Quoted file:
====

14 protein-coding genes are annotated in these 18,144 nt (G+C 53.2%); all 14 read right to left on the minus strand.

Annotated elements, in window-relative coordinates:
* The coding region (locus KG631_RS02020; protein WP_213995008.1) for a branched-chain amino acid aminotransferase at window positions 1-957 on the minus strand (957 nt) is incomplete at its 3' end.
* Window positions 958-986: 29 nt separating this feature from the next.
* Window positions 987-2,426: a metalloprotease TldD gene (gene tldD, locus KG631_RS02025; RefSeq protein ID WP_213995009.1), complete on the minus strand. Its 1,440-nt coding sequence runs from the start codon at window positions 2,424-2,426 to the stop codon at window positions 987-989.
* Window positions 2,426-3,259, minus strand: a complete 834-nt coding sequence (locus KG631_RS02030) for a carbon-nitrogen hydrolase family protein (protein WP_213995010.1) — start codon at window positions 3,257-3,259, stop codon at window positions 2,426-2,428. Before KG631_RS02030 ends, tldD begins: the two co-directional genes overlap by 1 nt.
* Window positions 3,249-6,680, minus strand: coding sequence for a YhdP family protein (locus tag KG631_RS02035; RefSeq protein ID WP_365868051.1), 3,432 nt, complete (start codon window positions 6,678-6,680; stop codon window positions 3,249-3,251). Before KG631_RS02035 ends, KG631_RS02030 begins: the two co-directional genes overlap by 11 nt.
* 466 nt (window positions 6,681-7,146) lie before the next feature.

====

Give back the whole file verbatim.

14 protein-coding genes are annotated in these 18,144 nt (G+C 53.2%); all 14 read right to left on the minus strand.

Annotated elements, in window-relative coordinates:
* The coding region (locus KG631_RS02020; protein WP_213995008.1) for a branched-chain amino acid aminotransferase at window positions 1-957 on the minus strand (957 nt) is incomplete at its 3' end.
* Window positions 958-986: 29 nt separating this feature from the next.
* Window positions 987-2,426: a metalloprotease TldD gene (gene tldD, locus KG631_RS02025; RefSeq protein ID WP_213995009.1), complete on the minus strand. Its 1,440-nt coding sequence runs from the start codon at window positions 2,424-2,426 to the stop codon at window positions 987-989.
* Window positions 2,426-3,259, minus strand: a complete 834-nt coding sequence (locus KG631_RS02030) for a carbon-nitrogen hydrolase family protein (protein WP_213995010.1) — start codon at window positions 3,257-3,259, stop codon at window positions 2,426-2,428. Before KG631_RS02030 ends, tldD begins: the two co-directional genes overlap by 1 nt.
* Window positions 3,249-6,680, minus strand: coding sequence for a YhdP family protein (locus tag KG631_RS02035; RefSeq protein ID WP_365868051.1), 3,432 nt, complete (start codon window positions 6,678-6,680; stop codon window positions 3,249-3,251). Before KG631_RS02035 ends, KG631_RS02030 begins: the two co-directional genes overlap by 11 nt.
* 466 nt (window positions 6,681-7,146) lie before the next feature.